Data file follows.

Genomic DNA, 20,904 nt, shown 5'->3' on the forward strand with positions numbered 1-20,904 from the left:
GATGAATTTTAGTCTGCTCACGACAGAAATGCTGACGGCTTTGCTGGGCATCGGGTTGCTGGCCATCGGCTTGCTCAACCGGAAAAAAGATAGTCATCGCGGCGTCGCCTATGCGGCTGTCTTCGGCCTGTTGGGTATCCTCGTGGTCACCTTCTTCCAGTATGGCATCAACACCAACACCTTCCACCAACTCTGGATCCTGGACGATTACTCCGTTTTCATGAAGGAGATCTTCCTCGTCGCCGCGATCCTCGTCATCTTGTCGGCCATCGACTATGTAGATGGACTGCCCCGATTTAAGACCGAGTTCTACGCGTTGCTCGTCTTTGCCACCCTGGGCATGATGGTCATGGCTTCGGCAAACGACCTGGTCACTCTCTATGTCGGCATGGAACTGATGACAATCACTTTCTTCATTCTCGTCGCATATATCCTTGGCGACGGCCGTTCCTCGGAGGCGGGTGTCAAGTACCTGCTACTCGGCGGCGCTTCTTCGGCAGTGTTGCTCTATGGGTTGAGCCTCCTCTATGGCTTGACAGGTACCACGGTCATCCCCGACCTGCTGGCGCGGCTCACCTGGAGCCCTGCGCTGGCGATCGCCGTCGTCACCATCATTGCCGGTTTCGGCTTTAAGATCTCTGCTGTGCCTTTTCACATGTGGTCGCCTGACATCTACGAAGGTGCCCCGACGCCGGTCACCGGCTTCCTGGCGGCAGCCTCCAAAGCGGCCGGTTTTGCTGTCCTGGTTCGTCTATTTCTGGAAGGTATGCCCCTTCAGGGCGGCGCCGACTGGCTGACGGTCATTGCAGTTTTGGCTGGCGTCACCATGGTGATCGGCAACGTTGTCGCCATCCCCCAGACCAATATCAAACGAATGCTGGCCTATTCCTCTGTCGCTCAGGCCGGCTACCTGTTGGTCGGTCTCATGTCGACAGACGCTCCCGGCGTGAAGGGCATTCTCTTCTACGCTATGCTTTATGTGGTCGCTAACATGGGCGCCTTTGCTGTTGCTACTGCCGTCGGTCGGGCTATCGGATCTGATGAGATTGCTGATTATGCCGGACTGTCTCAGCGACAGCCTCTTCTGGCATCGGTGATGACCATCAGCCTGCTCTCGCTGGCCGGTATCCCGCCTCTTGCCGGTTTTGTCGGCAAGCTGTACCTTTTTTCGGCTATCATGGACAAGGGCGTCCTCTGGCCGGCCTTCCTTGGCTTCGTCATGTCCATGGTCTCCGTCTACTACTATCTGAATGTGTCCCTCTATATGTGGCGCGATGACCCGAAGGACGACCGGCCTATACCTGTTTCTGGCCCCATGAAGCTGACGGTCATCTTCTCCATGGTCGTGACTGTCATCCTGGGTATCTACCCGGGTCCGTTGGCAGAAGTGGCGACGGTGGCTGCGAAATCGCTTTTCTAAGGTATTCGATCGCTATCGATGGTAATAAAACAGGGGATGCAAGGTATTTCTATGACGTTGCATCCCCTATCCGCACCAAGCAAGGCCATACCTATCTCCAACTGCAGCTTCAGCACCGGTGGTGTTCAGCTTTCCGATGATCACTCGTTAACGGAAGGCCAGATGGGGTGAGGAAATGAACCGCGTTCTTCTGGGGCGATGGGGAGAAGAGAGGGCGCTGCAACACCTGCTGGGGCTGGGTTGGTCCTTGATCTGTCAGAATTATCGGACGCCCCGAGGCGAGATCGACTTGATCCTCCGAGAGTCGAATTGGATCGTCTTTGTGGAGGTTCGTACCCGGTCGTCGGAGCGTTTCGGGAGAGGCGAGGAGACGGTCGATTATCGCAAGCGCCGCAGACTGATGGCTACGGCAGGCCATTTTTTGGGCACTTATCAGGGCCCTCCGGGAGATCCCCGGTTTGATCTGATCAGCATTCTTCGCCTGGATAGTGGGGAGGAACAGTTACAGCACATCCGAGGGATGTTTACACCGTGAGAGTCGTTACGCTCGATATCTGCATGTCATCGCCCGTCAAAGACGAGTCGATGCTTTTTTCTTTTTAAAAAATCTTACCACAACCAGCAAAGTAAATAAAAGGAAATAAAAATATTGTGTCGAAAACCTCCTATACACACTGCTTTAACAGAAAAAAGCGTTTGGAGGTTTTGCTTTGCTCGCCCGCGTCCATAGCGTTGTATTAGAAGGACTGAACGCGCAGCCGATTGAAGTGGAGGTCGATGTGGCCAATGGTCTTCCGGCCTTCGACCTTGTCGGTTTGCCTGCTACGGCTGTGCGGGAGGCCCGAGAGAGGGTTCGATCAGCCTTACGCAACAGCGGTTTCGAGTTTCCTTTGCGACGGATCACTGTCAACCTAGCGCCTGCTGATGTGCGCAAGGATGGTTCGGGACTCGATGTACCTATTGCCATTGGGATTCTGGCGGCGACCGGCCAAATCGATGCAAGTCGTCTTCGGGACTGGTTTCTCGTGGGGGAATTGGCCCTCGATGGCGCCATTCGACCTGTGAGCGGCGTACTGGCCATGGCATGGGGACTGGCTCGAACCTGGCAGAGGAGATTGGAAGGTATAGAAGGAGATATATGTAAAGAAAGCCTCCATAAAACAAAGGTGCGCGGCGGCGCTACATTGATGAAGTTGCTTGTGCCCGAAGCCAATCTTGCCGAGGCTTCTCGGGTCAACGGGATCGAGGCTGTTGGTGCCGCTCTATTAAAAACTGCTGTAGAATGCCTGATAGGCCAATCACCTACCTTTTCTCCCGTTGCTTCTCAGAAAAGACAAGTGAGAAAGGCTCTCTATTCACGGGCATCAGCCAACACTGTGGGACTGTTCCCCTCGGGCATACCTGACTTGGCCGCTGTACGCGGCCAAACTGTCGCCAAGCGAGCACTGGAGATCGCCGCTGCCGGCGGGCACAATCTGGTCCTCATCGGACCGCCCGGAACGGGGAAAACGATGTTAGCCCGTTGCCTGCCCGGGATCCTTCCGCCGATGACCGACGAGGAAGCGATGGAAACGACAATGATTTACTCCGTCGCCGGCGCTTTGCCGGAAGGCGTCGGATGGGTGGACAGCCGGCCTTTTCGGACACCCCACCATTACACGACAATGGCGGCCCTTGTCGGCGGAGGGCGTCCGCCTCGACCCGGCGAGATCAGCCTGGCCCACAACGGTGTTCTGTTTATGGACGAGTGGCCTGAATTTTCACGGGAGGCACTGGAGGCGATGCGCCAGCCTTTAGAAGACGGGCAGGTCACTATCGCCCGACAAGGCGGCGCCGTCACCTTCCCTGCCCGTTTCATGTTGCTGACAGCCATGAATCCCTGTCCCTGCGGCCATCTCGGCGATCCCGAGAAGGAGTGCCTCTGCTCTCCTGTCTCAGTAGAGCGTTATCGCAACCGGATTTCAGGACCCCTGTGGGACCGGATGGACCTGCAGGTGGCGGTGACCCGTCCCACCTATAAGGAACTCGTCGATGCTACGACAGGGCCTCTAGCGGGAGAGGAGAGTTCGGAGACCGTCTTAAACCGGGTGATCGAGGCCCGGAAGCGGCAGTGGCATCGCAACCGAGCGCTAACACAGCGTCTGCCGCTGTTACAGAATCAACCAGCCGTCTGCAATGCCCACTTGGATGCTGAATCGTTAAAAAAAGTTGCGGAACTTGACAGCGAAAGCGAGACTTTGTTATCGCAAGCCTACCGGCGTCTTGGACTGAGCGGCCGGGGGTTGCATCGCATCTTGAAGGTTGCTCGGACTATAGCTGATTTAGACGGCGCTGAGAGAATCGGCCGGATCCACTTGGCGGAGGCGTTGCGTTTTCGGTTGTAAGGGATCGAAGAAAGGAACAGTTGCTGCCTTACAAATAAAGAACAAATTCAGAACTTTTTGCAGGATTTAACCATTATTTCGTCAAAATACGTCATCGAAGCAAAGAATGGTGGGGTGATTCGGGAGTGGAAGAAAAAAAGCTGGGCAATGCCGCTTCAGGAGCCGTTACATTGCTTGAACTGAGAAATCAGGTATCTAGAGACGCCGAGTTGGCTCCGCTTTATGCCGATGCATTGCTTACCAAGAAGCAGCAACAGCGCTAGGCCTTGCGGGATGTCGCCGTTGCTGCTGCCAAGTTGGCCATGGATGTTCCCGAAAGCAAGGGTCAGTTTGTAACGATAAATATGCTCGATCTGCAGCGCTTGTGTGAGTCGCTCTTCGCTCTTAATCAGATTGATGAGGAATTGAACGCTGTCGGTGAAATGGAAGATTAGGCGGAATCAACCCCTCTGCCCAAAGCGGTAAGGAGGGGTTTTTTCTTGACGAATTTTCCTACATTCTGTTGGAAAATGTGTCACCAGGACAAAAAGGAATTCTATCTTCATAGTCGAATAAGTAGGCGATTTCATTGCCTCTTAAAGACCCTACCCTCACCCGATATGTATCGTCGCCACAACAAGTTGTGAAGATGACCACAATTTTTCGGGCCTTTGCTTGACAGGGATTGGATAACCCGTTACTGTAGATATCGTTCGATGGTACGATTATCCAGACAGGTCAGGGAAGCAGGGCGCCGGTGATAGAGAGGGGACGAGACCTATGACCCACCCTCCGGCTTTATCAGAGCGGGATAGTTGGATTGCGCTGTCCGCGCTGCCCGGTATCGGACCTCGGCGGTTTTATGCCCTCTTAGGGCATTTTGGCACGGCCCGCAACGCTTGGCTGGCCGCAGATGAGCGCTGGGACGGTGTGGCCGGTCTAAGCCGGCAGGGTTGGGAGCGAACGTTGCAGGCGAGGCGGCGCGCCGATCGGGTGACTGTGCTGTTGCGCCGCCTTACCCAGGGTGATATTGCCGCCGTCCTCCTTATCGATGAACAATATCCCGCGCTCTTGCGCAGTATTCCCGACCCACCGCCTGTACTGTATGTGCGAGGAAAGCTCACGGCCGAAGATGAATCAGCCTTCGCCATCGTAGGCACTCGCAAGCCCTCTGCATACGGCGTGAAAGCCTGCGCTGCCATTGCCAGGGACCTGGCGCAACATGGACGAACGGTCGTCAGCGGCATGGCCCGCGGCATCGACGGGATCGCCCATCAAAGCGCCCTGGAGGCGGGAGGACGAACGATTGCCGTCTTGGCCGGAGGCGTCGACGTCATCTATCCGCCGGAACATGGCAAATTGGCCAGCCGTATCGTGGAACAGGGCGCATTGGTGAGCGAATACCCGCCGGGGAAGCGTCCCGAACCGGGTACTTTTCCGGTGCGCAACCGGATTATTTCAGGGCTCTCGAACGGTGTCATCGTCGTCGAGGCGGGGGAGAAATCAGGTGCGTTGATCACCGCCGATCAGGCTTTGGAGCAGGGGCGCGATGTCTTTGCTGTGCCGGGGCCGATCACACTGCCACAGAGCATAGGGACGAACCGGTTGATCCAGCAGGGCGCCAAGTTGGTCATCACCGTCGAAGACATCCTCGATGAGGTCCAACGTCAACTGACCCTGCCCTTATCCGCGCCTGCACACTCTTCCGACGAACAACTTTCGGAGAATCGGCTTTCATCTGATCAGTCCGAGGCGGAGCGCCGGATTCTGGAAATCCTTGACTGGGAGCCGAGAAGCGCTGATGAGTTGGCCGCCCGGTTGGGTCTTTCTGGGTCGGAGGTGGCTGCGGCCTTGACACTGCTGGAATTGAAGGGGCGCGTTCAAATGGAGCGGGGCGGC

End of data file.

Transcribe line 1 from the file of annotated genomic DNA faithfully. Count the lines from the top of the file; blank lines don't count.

Genomic DNA, 20,904 nt, shown 5'->3' on the forward strand with positions numbered 1-20,904 from the left: